Scottish college to lead global welfare project

The Scottish Agricultural College is leading a new, four-year, international animal welfare research programme. The project will involve 11 different institutions from nine nations and is being funded with £3.8m of EU cash.

The SAC’s project co-ordinator is the newly appointed chair of animal health and welfare, Professor Adroaldo Zanella, a Brazilian animal welfare specialist

The international group of researchers met at SAC’s Edinburgh campus this week to finalise arrangements for the programme’s four research packages. Among the collaborators are researchers from Brazil and the US, as well as Europe.

The European representation includes Norway, Italy, Portugal, Spain, Germany and the Czech Republic, as well as England and Scotland. Their individual projects will reflect the conditions and practices in their own areas.

The work will be with sheep, goats, horses, donkey and turkeys and aims to develop practical, easy-to-recognise signs or “indicators” of animal welfare that are still based on scientific evidence. Many existing assessments use invasive techniques, such as blood tests, and are impractical to use on-farm.  

One key focus of the work will be pain, the SAC said, and the new research will develop and refine non-invasive ways of assessing pain, including the effects of diseases such as mastitis, foot rot in sheep and goats and laminitis in horses. There will be studies of the attitudes animal keepers have to pain in their stock and other work on how to best manage painful conditions.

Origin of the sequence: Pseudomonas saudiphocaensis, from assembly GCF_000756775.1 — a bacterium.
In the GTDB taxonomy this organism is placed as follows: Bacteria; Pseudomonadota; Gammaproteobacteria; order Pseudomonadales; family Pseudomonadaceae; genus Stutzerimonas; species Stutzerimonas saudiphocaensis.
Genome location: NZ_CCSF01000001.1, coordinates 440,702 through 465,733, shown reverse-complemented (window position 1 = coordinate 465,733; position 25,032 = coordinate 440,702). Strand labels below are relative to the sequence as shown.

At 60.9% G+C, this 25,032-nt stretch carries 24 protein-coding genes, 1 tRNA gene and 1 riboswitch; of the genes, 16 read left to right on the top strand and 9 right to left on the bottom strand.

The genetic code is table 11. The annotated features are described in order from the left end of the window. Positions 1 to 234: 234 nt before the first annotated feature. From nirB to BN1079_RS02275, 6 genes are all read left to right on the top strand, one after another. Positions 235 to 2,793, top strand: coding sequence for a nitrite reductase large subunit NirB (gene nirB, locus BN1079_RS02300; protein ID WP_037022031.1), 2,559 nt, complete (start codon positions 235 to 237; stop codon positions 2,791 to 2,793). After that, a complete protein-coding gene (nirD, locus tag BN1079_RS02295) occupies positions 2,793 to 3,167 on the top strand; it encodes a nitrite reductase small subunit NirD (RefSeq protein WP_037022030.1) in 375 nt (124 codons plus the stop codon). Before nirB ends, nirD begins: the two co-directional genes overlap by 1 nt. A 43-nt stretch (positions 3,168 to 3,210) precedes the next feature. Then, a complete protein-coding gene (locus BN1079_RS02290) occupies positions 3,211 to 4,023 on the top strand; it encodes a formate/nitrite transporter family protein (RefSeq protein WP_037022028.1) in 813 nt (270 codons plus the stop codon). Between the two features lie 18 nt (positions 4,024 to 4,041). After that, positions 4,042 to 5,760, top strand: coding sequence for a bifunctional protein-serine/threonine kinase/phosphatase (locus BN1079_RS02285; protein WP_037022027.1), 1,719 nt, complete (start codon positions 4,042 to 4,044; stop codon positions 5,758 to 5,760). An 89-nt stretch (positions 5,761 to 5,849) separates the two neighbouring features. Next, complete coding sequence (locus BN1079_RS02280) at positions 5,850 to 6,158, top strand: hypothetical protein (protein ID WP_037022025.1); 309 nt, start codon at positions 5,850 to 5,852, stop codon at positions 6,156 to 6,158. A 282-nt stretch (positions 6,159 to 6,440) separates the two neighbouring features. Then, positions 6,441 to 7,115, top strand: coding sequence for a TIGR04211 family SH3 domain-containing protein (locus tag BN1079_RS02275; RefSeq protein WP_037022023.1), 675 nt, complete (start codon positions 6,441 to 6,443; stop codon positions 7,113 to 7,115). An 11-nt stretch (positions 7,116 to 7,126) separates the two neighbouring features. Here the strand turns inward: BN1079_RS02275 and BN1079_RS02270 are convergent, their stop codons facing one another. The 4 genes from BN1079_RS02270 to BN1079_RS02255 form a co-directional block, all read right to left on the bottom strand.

The work is also aiming to refine our understanding of how the numbers of animals kept in a particular space and the quality of the space allocated can affect their welfare. There will also be studies on the effects good handling and favourable housing have on the development of offspring.

Professor Adroaldo Zanella said a key aim of this international, multi-centre project is to establish a global research and teaching hub or school. It will be a “virtual environment” resource, bringing together existing knowledge and practice for students, teachers, legislators, producers and consumers, to raise animal welfare standards across the globe.

User Login



Most read


Should the meat industry pay for compulsory abattoir CCTV monitoring?